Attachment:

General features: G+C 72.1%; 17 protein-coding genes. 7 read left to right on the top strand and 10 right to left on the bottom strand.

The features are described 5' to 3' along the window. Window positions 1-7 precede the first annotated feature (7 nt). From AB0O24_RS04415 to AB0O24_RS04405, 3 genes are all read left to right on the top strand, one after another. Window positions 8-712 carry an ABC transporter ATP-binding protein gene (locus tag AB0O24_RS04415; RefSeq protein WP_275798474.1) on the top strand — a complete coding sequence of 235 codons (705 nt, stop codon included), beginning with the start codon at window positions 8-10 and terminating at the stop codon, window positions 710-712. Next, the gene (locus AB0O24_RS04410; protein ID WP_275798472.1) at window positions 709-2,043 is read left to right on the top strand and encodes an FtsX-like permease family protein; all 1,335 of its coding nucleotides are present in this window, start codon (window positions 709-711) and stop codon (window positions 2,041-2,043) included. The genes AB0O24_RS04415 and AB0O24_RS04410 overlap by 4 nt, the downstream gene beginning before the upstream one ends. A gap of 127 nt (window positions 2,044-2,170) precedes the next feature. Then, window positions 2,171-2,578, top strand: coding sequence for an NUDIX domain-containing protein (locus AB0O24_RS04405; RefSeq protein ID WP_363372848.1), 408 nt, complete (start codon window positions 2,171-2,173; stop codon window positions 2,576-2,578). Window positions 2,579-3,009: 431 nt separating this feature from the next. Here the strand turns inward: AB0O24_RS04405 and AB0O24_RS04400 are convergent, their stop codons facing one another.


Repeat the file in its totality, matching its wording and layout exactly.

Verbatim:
General features: G+C 72.1%; 17 protein-coding genes. 7 read left to right on the top strand and 10 right to left on the bottom strand.

The features are described 5' to 3' along the window. Window positions 1-7 precede the first annotated feature (7 nt). From AB0O24_RS04415 to AB0O24_RS04405, 3 genes are all read left to right on the top strand, one after another. Window positions 8-712 carry an ABC transporter ATP-binding protein gene (locus tag AB0O24_RS04415; RefSeq protein WP_275798474.1) on the top strand — a complete coding sequence of 235 codons (705 nt, stop codon included), beginning with the start codon at window positions 8-10 and terminating at the stop codon, window positions 710-712. Next, the gene (locus AB0O24_RS04410; protein ID WP_275798472.1) at window positions 709-2,043 is read left to right on the top strand and encodes an FtsX-like permease family protein; all 1,335 of its coding nucleotides are present in this window, start codon (window positions 709-711) and stop codon (window positions 2,041-2,043) included. The genes AB0O24_RS04415 and AB0O24_RS04410 overlap by 4 nt, the downstream gene beginning before the upstream one ends. A gap of 127 nt (window positions 2,044-2,170) precedes the next feature. Then, window positions 2,171-2,578, top strand: coding sequence for an NUDIX domain-containing protein (locus AB0O24_RS04405; RefSeq protein ID WP_363372848.1), 408 nt, complete (start codon window positions 2,171-2,173; stop codon window positions 2,576-2,578). Window positions 2,579-3,009: 431 nt separating this feature from the next. Here the strand turns inward: AB0O24_RS04405 and AB0O24_RS04400 are convergent, their stop codons facing one another.